The Polk County Comprehensive Plan, adopted in 1991, is a long-range document that helps guide the land development actions of the Polk County Board of County Commissioners through clearly stated goals, objectives and policies. These policies inform decision making and set the tone for growth and development. We are seeking public input to assist the team in the development of new goals, objectives and polices and to understand the community preferences and desires for the future of the county that leads to a prosperous Polk County for all residents.

Share Your Ideas

We have numerous ways to get involved in the comprehensive plan update process. Please consider sharing your thoughts on the future of the community by participating in one or more of the following engagement activities:





Simply put, a comprehensive plan is state-required document designed to guide the future actions of a jurisdiction. It presents a vision for a community’s future with long range goals, objectives, and policies. The Comprehensive Plan also serves to:

  • Help residents identify their vision for the future of the community
  • Coordinate local decision making
  • Provide guidance to landowners and developers

Required by Florida State Statutes, a comprehensive plan guides the long-term vision of the county and provides policies about growth and change. You can review the current Comprehensive Plan in the Document Library on this website or on the Municode website at

The county needs to update its Comprehensive Plan to include:

  • Allowing the community to re-evaluate and revise its vision for future growth
  • Empowering the jurisdiction to plan, rather than react, to new development
  • Providing an opportunity for the community to reexamine its current decision-making practices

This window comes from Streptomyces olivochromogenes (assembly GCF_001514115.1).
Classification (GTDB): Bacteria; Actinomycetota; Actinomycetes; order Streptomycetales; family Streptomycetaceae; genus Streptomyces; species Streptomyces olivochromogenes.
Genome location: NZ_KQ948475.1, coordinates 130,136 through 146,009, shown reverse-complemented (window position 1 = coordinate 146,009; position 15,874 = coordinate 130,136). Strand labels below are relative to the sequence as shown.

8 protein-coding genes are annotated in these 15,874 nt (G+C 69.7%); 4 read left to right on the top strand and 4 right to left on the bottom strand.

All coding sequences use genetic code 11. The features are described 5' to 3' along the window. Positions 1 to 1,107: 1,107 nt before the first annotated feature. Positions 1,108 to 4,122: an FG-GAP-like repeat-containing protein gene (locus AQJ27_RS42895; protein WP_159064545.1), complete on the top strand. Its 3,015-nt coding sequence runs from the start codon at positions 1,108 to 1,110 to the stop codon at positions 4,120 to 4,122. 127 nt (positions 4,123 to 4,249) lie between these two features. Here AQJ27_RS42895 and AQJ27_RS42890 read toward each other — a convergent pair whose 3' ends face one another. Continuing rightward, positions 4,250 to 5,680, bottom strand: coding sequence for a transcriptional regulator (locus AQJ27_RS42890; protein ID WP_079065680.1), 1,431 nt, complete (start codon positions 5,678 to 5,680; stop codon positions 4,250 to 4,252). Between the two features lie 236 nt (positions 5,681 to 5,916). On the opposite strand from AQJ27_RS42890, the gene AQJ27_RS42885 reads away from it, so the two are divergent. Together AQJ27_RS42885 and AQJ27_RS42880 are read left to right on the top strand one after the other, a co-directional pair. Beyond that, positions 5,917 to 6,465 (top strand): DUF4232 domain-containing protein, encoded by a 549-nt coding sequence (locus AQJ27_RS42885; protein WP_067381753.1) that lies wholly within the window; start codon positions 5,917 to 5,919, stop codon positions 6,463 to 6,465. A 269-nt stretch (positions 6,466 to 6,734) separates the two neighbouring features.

• Analyzing and updating level of service standards for public facilities and services
  • Identifying and addressing existing and projected opportunities facing the community
  • Regularly updating the Plan is required by Florida Statutes

The Comprehensive Plan is broken down into chapters (referred to as 'Elements') which each cover a different topic area. The Elements included within the current Polk County Comprehensive Plan are:

  • Future Land Use Element
  • Housing Element
  • Conservation Element
  • Economic Element
  • Property Rights Element
  • Infrastructure Element
  • Transportation Element
  • Recreation and Open Space Element
  • Public School Facilities Element
  • Intergovernmental Coordination Element
  • Capital Improvements Element

There are several ways to provide your input on the Comprehensive Plan. One method is to participate in one of the many engagement activities included on the website, such as the online survey, community idea wall, or by reaching out to us directly using the email provided on the bottom of this page. You can also plan on attending one or more of the town halls in the forthcoming town hall series, where the Project Team will host engagement activities designed to get your feedback on the Plan's direction and contents.

The update process is expected to take approximately 22 months, lasting between March 2024 and December 2025. For more details, please see the project timeline included on this page.

Future land use maps set the plan for the development of the county showing where certain density and intensity of development is allowed. You can view the existing future land use maps by clicking the Land Use and Zoning layer on the county’s GIS Viewer, here:

If you have questions or need information regarding the designations of specific parcels within Polk County, please contact for additional information.

The Future Land Use Map is included within the Comprehensive Plan and sets the generalized use of land, as well as the maximum densities and intensities for development. Zoning implements the Future Land Use Map designations through additional design standards that include building setbacks, maximum building heights, landscaping requirements, and open space requirements. Future Land Use and zoning work together to regulate the maximum intensity of the development as well overall site design.